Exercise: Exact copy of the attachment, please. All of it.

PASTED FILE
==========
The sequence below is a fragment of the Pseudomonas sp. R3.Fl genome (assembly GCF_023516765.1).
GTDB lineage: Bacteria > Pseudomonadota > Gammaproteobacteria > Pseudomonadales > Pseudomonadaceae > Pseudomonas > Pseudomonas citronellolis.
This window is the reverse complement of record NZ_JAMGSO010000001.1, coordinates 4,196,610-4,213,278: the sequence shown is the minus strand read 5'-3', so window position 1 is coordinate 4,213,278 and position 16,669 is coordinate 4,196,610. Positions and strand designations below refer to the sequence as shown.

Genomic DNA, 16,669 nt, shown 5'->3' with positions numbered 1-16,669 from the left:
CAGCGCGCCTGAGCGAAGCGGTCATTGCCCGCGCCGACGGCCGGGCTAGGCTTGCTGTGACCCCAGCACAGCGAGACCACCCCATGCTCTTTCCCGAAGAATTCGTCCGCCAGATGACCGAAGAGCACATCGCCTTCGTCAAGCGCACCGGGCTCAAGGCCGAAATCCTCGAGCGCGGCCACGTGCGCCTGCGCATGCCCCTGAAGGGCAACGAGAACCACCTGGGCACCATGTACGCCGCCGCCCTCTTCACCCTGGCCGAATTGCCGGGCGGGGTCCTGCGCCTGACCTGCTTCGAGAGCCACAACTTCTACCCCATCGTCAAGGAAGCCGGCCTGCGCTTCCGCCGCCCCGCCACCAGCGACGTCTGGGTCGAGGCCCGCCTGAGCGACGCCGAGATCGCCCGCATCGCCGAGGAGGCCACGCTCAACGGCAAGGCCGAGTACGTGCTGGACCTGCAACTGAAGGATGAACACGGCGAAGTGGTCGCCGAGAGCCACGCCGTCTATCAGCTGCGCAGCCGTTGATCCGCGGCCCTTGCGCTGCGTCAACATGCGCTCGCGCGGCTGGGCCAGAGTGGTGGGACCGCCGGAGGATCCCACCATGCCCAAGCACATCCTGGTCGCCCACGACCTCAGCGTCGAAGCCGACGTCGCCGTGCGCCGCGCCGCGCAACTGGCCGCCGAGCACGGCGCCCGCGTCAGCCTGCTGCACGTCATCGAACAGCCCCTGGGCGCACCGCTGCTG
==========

The sequence below is a fragment of the Pseudomonas sp. R3.Fl genome (assembly GCF_023516765.1).
GTDB lineage: Bacteria > Pseudomonadota > Gammaproteobacteria > Pseudomonadales > Pseudomonadaceae > Pseudomonas > Pseudomonas citronellolis.
This window is the reverse complement of record NZ_JAMGSO010000001.1, coordinates 4,196,610-4,213,278: the sequence shown is the minus strand read 5'-3', so window position 1 is coordinate 4,213,278 and position 16,669 is coordinate 4,196,610. Positions and strand designations below refer to the sequence as shown.

Genomic DNA, 16,669 nt, shown 5'->3' with positions numbered 1-16,669 from the left:
CAGCGCGCCTGAGCGAAGCGGTCATTGCCCGCGCCGACGGCCGGGCTAGGCTTGCTGTGACCCCAGCACAGCGAGACCACCCCATGCTCTTTCCCGAAGAATTCGTCCGCCAGATGACCGAAGAGCACATCGCCTTCGTCAAGCGCACCGGGCTCAAGGCCGAAATCCTCGAGCGCGGCCACGTGCGCCTGCGCATGCCCCTGAAGGGCAACGAGAACCACCTGGGCACCATGTACGCCGCCGCCCTCTTCACCCTGGCCGAATTGCCGGGCGGGGTCCTGCGCCTGACCTGCTTCGAGAGCCACAACTTCTACCCCATCGTCAAGGAAGCCGGCCTGCGCTTCCGCCGCCCCGCCACCAGCGACGTCTGGGTCGAGGCCCGCCTGAGCGACGCCGAGATCGCCCGCATCGCCGAGGAGGCCACGCTCAACGGCAAGGCCGAGTACGTGCTGGACCTGCAACTGAAGGATGAACACGGCGAAGTGGTCGCCGAGAGCCACGCCGTCTATCAGCTGCGCAGCCGTTGATCCGCGGCCCTTGCGCTGCGTCAACATGCGCTCGCGCGGCTGGGCCAGAGTGGTGGGACCGCCGGAGGATCCCACCATGCCCAAGCACATCCTGGTCGCCCACGACCTCAGCGTCGAAGCCGACGTCGCCGTGCGCCGCGCCGCGCAACTGGCCGCCGAGCACGGCGCCCGCGTCAGCCTGCTGCACGTCATCGAACAGCCCCTGGGCGCACCGCTGCTG